I'm getting a Garmin soon, and have a HAC4 (barometric altimeter) right now. The HAC4's screen updates slowly on some features (like grade), but when I download it, the data smooth out. At least, as much as they can with a max 20-second sample rate.
    I stopped even bothering to calibrate my Polar S720i...it's all wacky here in the mountains. It still is pretty accurate for calulating vertical feet climbed as long as a big storm doesn't roll in mid-ride.
    "I regard the brain as a computer which will stop working when its components fail. There is no heaven or afterlife for broken down computers; that is a fairy story for people afraid of the dark." -S. Hawking

  11. #11
    It's all ball bearings
    Reputation: BenWA's Avatar
    Join Date
    Aug 2004
    Posts
    5,258
    meh, that's the nature of altimeters. Less than 10' of variability really isn't that bad at all, even for the most expensive and sophisticated aircraft altimeters that use pressure. Altimeters don't measure true altitude, they measure air pressure...pressure is used as a proxy for altitude based on atmospheric pressure lapse rates. The problem is that pressure can change easily with local disturbance, such as mentioned above (door opening or closing, air circulation in a room or wind hitting the sensor).

    The most accurate way to measure altitude is with surveying equipment like a Total Station theodolite. Obviously this isn't practical when hiking, biking, or flying in an airplane...or GPS with a fully corrected altitude signal (which is fruit that only the military can pluck).

    Even airplanes have to accept the fact that there is some amount of slop within the measurements of pressure altimeters (this is partially why IFR traffic has to maintain specified minimum altitude separation of 1000' from other aircraft). What matters is that all airplanes that are next to each other (or near terrain) are set on the "same page". Airplanes below class A airspace (18,000') set their altimeters to whatever the reported altimeter setting is in the immediate vicinity (at the nearest airport or from ATC) and they constantly re-calibrate every time a new altimeter setting is issued for their area. Above 18,000 (IFR only) all aircraft set to 29.92 so that everybody is on the same page up there. The only way for airplanes to measure their true altitude is with radar altimeters, altituded-corrected GPS, or precision approach radar (if the airport is equipped with such).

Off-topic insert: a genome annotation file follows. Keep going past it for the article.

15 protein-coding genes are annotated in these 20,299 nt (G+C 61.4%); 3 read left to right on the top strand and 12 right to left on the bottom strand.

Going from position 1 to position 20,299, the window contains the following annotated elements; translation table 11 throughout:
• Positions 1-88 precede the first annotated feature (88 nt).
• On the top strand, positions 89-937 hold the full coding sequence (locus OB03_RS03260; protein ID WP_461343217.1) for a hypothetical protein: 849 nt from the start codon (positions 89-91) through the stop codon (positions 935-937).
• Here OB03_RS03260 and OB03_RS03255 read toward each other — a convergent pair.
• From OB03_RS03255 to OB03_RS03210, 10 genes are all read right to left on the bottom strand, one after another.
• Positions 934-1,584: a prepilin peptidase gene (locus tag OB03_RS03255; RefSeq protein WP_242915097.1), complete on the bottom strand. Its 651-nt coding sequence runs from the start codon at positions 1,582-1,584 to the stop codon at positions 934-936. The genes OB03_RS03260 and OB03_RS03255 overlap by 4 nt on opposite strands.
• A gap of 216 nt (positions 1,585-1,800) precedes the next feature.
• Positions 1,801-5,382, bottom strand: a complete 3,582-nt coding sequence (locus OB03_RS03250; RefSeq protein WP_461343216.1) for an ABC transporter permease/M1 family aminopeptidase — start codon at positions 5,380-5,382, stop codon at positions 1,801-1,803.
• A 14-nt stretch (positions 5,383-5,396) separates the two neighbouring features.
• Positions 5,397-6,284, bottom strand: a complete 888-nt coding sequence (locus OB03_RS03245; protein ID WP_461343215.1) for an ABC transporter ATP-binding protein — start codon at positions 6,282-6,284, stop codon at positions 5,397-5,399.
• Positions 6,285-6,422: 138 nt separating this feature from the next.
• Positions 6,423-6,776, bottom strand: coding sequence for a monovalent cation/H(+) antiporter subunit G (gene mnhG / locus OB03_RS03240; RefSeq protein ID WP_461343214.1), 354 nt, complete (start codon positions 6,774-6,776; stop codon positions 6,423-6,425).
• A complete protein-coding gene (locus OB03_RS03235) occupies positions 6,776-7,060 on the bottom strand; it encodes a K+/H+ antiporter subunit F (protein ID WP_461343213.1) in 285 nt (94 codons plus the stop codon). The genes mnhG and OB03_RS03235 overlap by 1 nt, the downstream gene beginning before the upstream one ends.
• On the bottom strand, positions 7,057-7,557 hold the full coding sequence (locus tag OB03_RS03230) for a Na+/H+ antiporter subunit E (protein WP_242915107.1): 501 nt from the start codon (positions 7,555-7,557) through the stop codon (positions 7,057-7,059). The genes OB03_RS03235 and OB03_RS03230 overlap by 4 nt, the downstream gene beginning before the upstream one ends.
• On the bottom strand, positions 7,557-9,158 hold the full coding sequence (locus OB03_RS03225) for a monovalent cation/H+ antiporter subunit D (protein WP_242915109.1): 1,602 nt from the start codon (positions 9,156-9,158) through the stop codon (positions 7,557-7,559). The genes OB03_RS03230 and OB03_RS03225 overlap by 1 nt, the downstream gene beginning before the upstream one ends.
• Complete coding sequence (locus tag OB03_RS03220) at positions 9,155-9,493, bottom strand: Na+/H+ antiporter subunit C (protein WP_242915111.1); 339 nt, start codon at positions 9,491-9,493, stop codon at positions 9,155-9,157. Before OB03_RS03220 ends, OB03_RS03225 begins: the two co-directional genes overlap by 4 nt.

Last edited by BenWA; 08-25-2006 at 11:31 AM.

  12. #12
    eminence grease
    Reputation: terry b's Avatar
    Join Date
    Jan 2004
    Posts
    18,538
    Quote Originally Posted by Argentius
    How much of that would smooth out when you downloaded the forerunner, do you think?

    I'm getting a Garmin soon, and have a HAC4 (barometric altimeter) right now. The HAC4's screen updates slowly on some features (like grade), but when I download it, the data smooth out. At least, as much as they can with a max 20-second sample rate.

    Total variation is pretty much lost in the noise once it's downloaded - the x-axis of the graph is divided up in 30 minute increments so the momentary lag is not visible. I only see it when I've been climbing for 30-60 seconds and while the road is steep, the altimeter shows the same value. While the graph looks "digital", the lack of data between the points doesn't offer a lot of useful information. Even though an actual climb is not digital - grades and descents are analog sine waves.

    Nothing to render the instrument unuseable, rather it's just a nit that annoys data-nutcases like me.
    Attached Images Attached Images
    You'd be better off with a netbook, they do everything better.

    My travel blog: http://tbaroundtheworld.blogspot.com

Posting Permissions

  • You may not post new threads
  • You may not post replies
  • You may not post attachments
  • You may not edit your posts
  •  

THE SITE

ABOUT ROADBIKEREVIEW

VISIT US AT

© Copyright 2020 VerticalScope Inc. All rights reserved.